Black Rock Shooter The Game is a title that you should get if you are a big fan of the BRS franchise, and I believe that there is a huge following of BRS in the Philippines going by the number of BRS cosplayers out there (plus the number of fangirls who screamed at Kaname for cosplaying the BRS male version in last year’s Cosplay Mania). Sure, the storyline is bland—the anime and manga are way better than the game in this regard—but the core gameplay more than makes up for it. The game is enjoyable to pick up and play for short sessions as it makes a good in-betweener for the other long grinds you might be playing, or something to play when you just have a few minutes of free time to spare. The battles can be repetitive, but the boss fights shake things up at least as they are fun and challenging to an extent (I died a few times in some to figure out the patterns), but not ridiculously hard to the point of frustration.

Black Rock Shooter The Game is available as a digital downloadable game via the PlayStation Store for $19.99. Thank you to NIS America for providing us with a review code for the game.

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Black Rock Shooter invades the PlayStation Network!  NIS America announced the release of Black Rock Shooter The Game for the PSP yesterday through PSN.  The game is priced at $19.99; pretty reasonable if you ask me!


Black Rock Shooter (for the uninitiated) is based on a series of character designs by Ryohei ‘Huke’ Fuke which turned into a franchise of anime, toys and now videogames.  I am a big fan of the Black Rock Shooter series and I even completed the Nendoroids and Figmas for my collection (maybe I should review the toys too, what do you think?).  I am pretty much stoked about this game coming out in English and what’s great is that NISA has graciously given 30lives access to the game so stay tuned for our full review soon!

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We like playing old games! And some old games deserve a fresh look. Hence the concept of LTTP Reviews. We play older games, and give you our thoughts. It’s that simple!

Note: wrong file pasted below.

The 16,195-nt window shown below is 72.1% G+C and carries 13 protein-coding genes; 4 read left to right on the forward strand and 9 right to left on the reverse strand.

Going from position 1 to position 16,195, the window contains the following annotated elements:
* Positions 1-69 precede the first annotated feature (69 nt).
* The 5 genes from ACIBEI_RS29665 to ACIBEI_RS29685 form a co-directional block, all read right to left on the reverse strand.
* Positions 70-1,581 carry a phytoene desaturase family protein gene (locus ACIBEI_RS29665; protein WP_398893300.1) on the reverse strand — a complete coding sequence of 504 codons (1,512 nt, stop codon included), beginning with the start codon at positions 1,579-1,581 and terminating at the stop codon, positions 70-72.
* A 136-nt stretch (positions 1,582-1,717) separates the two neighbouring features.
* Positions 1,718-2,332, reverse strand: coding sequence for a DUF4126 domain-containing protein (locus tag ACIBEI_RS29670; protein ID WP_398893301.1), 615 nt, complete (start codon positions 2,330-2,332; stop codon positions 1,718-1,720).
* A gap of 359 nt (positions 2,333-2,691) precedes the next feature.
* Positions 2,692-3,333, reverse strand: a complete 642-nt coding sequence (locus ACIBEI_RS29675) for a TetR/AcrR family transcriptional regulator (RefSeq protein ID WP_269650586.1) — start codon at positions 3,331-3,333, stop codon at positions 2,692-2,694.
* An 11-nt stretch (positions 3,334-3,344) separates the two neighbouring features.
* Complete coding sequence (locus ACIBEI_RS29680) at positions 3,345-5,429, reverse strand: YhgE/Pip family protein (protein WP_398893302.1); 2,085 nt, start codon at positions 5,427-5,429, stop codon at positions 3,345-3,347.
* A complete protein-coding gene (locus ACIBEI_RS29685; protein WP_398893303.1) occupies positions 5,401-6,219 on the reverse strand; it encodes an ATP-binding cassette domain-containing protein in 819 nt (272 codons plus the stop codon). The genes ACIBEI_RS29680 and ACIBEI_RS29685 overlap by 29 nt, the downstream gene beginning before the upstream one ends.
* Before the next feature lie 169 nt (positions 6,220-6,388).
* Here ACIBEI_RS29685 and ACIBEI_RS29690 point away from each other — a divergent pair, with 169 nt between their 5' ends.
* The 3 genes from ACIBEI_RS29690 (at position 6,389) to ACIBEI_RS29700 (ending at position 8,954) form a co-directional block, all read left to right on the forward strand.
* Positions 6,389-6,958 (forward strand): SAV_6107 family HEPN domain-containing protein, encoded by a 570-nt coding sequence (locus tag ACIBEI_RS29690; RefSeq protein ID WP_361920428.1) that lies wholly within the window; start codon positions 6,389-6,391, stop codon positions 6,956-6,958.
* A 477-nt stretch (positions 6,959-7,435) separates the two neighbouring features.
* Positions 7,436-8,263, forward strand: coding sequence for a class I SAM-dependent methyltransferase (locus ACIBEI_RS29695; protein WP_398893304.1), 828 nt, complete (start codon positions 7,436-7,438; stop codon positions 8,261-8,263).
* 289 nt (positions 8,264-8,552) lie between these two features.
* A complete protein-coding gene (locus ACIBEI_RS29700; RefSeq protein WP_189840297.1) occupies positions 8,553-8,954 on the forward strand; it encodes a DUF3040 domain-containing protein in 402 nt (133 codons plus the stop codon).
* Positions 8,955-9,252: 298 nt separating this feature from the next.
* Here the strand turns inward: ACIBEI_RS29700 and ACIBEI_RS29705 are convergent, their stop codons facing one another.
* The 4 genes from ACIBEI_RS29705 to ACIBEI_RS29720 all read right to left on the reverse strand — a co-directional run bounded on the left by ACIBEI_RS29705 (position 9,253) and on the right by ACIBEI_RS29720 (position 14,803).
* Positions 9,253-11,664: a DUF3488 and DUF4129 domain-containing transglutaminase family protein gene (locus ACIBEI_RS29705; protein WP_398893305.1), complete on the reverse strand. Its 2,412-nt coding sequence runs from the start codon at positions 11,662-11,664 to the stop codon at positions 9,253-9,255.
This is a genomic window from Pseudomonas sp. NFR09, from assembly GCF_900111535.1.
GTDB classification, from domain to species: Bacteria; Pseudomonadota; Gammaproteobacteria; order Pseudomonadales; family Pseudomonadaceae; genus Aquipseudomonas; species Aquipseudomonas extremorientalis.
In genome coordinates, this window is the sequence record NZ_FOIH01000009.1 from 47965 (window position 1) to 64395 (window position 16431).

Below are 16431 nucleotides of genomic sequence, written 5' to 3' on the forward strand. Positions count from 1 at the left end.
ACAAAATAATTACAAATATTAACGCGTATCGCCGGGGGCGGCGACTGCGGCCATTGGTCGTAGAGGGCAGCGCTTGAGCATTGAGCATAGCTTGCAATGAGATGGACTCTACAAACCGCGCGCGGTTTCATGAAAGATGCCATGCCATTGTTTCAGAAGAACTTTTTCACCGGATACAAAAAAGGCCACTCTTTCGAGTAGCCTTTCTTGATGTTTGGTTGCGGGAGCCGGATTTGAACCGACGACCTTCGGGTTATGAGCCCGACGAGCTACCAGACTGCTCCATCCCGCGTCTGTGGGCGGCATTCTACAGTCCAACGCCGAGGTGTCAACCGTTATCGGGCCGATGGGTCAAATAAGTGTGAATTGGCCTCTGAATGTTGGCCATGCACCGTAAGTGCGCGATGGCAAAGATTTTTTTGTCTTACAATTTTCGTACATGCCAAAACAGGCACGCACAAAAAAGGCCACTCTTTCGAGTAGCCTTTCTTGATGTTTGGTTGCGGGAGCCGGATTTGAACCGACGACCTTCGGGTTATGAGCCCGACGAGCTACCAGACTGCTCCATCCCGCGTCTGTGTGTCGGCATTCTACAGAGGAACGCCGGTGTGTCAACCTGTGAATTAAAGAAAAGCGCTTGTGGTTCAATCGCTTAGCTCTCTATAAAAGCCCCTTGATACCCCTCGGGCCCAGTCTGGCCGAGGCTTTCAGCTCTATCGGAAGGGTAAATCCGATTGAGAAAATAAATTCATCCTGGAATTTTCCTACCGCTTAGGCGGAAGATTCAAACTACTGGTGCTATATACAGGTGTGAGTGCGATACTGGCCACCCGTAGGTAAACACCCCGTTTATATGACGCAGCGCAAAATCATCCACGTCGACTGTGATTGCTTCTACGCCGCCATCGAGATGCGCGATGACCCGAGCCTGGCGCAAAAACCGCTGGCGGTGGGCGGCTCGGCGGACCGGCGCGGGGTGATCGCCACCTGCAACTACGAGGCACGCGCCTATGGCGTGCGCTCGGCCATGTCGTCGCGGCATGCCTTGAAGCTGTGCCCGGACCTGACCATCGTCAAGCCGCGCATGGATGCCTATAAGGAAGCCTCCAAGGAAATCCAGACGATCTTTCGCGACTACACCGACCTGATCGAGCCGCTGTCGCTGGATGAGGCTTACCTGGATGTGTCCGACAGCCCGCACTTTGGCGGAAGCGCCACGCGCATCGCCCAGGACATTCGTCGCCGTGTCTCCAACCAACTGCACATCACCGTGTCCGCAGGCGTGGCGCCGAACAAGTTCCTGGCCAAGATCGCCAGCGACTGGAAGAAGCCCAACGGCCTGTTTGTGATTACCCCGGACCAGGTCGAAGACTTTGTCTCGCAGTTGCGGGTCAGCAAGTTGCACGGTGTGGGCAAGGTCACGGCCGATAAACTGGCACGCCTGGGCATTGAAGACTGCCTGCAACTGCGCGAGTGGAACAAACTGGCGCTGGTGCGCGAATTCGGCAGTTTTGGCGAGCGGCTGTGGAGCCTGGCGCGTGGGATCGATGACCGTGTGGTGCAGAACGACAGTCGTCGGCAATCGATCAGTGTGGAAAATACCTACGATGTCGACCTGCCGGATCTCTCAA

So let’s get this straight: the first two Ys games have been chopped up, ported, remade (or re-remade, in this case) more times than I’d care to count over its twenty-six years of existence. What has Chronicles going for it, then? Absolutely nothing, put bluntly. Chronicles won’t impress the uninitiated, quell the fears of people who’ve dabbled with and hated the series, nor give hardened vets  anything substantial to chew on. Taken at face value, however, it is a wonderful package: a well-done, portable remake of one of the first and greatest action-RPGs.

The plot remains the same: strapping young lad Adol Christin ventures forth in the land of Esteria to discover the books of Ys, containing the history of a vanished kingdom called Ys, which (spoilers!) he actually gets to explore in the second game. What makes Ys special is its brisk, simplistic, yet elegant combat model. Run into enemies, rinse and repeat: the “bump system” doesn’t get any simpler than that.182640-1-screenshot

Another thing that defines Ys is its wonderful soundtrack, composed by industry legend Yuzo Koshiro. As expected, Chronicles’ OST is nothing short of incredible. Falcom has thoughtfully included the option to play through the game with either the original PC-88 chiptunes, fully redone tracks from the 2001 Windows version this game is based on, or wonderfully arranged tracks exclusive to the PSP release.

The spritework in Ys is crisp, colorful, and—most importantly—faithful to the source material. I’m really impressed by the spritework—everyone from tiny NPCs down to the humongous bosses receives intricate details. The hand-painted backdrops look marvelous as well, and the faint polygonal and particle effects enhance rather than detract from the experience.

Again, I realize this series isn’t for everyone, and anyone who remotely enjoys Ys has already played one of the billion I&II ports out there. But hell, anything Ys-related is worth a look (or two) in my book. Thumbs up, kids.